A voyage around the history of cartography takes in sea monsters, newly charted territories and allegorical figures from myth & legend, designed for accuracy but often conveying a surprising beauty. It’s a journey that has delighted many collectors over centuries, and even in these days of Google Earth and SatNav, or maybe because of such things, people continue to marvel at antique maps.

Map printing began in the 15th century, flourished throughout the Age of Discovery, when European explorers charted the planet, and hit an aesthetic high in the works of the Dutch map-makers of the 17th century.

We have listed below a selection from across our current stock and archives to illustrate the diverse beauty of old maps. 

BRAUN, Georg and Frans HOGENBERG. Moscauw [Moscow].

Georg BRAUN and Frans HOGENBERG
Moscauw [Moscow]. after 1575]

This is a decorative full colour example of Braun and Hogenberg's first view of Moscow, from a slightly elevated viewpoint from across the frozen Moskva River, first published in 1575.

The map shows illustrations of people riding horse-drawn sleighs and a very early depiction of cross country skiers. In the foreground, two cows and a number of armed Russian soldiers are shown on horseback. These graphically reflected the growing military power of Moscow under Grand Duke Ivan IV (Ivan the Terrible), who was the first to assume the title of Tsar of Russia and who established the city as the capital of the Grand Duchy of Russia in 1547, not long before this image was made.

See more Russian maps

Edward Mogg, London in Miniature.

MOGG, Edward
London in Miniature, 1811

Lovely hand-coloured London map, mounted on linen.  Regents’ Park is not laid out yet, and Waterloo Bridge, Vauxhall Bridge, and their approach roads appear to be under construction.

Edward Mogg (fl.1803-1860) was a cartographer, engraver, and publisher, active in London at the beginning of the nineteenth century. Rather unusually for the time he not only drew his own maps, but also  engraved them. The business was mainly based upon the production of pocket travel guides and maps.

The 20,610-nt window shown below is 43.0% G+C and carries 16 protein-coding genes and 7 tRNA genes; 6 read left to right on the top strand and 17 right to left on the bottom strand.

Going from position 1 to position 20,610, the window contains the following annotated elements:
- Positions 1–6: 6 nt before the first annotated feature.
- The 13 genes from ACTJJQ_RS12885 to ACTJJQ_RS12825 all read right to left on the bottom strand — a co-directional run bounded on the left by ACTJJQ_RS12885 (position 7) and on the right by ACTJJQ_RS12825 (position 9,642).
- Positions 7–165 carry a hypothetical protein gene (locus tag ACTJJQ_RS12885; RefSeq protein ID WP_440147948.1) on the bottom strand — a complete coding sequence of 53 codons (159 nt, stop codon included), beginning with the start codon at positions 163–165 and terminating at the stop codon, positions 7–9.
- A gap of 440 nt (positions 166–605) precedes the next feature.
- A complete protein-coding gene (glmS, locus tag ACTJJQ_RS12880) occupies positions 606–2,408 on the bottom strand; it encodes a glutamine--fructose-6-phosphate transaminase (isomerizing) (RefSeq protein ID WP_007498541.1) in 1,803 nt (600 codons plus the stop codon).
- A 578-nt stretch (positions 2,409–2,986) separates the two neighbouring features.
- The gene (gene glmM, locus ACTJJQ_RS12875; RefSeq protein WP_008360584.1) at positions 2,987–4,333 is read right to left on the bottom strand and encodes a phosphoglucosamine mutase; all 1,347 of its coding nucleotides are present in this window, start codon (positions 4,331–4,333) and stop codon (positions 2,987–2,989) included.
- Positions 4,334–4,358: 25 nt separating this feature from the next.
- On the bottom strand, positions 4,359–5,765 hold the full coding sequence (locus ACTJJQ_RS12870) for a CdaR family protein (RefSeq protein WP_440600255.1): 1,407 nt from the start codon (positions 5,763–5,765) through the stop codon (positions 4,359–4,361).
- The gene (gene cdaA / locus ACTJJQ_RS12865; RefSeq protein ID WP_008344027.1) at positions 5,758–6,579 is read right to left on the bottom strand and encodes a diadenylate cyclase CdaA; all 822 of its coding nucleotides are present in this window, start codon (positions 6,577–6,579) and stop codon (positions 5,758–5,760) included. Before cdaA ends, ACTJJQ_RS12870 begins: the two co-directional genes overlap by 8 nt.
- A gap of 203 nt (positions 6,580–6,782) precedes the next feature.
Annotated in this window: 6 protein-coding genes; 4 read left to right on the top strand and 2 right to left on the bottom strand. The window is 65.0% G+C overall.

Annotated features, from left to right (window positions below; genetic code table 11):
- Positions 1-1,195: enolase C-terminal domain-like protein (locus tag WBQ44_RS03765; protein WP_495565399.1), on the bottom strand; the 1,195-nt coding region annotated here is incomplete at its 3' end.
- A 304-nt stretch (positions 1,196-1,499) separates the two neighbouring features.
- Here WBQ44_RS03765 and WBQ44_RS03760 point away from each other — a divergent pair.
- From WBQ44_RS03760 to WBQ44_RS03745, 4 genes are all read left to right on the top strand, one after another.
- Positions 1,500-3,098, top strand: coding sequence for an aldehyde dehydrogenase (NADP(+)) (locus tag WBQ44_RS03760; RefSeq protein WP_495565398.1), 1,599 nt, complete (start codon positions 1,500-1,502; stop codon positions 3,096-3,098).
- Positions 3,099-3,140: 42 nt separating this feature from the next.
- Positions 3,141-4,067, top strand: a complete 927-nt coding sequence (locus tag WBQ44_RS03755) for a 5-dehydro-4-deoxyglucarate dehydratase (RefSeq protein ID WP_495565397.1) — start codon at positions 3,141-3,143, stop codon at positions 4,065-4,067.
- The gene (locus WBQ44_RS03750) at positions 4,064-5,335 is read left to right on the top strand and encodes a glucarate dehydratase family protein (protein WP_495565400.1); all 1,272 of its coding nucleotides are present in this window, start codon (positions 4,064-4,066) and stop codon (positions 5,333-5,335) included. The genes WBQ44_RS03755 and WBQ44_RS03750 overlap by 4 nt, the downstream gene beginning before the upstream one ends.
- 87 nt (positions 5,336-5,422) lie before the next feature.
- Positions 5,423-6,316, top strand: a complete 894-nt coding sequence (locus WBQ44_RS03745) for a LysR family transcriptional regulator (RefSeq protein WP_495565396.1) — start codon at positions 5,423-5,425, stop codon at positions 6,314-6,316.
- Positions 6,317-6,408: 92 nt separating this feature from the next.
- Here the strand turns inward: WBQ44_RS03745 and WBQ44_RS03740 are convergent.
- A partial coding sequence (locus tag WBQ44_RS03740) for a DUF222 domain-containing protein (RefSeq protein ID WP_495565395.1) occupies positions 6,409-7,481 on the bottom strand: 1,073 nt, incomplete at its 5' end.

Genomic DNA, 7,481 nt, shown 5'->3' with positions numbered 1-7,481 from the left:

See more London maps

Matthaus Seutter, Amsterdam, die Weltberühmte Haupt- und Handel Statt.

SEUTTER, Georg Matthaüs
Amsterdam, die Weltberühmte Haupt- und Handel Statt. [ca. 1730]

This bright and detailed map presents Amsterdam as the leading global merchantile city in Europe, highlighting her canal systems, and using an extensive key to detail the city's principal buildings. Amsterdam's position as an important trading city is emphasised by the many ships anchored in the harbour and by the allegorical figures in the bottom corners.

Seutter (1647-1756) was one of the most important and prolific German map publishers of the 18th century, honoured by the German Emperor Charles VI with the title of “Imperial Geographer". He was apprenticed in Nuremberg to Johann Bapist Homann, the leading German cartographic publisher of the period.

See more Western Europe maps

[ORTELIUS, Abraham]. Chinae, 1584

ORTELIUS, Abraham
Chinae, olim Sinarum regionis, nova descriptio. auctore Ludovico Georgio,  1584

Rare first state of Ortelius' map of China, the first western map of China.